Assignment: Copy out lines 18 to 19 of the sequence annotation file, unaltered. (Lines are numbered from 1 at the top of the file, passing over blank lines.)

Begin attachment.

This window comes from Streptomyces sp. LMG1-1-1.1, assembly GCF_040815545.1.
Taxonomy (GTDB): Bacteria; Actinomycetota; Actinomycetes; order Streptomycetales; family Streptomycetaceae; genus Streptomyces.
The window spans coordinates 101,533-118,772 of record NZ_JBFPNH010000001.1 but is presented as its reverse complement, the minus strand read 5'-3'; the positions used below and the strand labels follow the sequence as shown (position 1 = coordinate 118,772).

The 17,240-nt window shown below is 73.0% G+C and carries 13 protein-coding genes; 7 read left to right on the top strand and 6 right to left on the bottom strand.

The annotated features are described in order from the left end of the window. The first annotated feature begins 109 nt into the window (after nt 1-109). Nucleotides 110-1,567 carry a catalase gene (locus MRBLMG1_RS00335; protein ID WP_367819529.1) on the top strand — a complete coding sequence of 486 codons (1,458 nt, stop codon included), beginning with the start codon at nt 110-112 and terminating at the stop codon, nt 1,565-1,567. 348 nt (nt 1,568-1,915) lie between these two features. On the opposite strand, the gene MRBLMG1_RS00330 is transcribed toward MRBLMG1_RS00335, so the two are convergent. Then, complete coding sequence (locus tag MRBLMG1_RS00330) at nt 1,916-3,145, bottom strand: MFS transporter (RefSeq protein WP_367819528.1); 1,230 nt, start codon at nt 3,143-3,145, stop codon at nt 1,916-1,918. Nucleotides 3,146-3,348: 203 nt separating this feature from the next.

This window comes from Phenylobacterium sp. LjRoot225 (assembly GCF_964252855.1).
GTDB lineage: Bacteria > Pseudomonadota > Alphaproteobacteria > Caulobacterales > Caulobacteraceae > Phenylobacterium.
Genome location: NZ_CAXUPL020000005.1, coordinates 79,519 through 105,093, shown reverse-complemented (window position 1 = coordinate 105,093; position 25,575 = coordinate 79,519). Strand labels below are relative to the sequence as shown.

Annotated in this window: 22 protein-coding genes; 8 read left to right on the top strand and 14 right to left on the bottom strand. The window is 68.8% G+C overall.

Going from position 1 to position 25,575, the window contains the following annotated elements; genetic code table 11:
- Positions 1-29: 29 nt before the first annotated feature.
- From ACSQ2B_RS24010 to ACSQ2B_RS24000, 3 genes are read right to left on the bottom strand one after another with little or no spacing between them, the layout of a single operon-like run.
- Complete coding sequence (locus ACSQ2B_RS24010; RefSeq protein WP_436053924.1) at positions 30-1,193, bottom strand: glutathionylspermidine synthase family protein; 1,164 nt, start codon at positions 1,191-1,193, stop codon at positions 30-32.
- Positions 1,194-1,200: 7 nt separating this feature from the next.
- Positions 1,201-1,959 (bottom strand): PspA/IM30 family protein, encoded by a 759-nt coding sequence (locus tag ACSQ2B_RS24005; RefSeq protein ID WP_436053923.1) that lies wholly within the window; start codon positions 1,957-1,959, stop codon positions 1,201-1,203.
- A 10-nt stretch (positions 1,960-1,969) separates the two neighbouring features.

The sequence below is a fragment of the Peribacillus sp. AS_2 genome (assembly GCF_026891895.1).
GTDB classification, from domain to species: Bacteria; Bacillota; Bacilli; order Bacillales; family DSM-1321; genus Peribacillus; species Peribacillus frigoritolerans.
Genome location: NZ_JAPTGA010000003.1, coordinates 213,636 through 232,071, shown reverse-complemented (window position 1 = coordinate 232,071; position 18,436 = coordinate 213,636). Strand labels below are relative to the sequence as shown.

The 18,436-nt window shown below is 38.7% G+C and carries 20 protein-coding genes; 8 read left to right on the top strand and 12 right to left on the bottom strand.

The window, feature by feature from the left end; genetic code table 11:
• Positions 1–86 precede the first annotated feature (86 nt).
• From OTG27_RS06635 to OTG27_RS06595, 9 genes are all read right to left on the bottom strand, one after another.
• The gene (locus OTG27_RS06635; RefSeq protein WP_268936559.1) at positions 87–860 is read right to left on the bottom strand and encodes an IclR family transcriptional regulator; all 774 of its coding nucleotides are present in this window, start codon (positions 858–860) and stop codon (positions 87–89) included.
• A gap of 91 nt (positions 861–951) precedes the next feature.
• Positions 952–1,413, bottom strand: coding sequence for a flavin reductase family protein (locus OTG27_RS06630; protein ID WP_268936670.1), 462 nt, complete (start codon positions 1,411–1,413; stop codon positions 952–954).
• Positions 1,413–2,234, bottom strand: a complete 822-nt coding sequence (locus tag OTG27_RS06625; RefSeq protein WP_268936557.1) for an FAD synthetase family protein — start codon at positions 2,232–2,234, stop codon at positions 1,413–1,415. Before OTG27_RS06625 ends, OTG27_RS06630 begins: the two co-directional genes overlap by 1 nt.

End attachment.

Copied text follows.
GTDB classification, from domain to species: Bacteria; Bacillota; Bacilli; order Bacillales; family DSM-1321; genus Peribacillus; species Peribacillus frigoritolerans.
Genome location: NZ_JAPTGA010000003.1, coordinates 213,636 through 232,071, shown reverse-complemented (window position 1 = coordinate 232,071; position 18,436 = coordinate 213,636). Strand labels below are relative to the sequence as shown.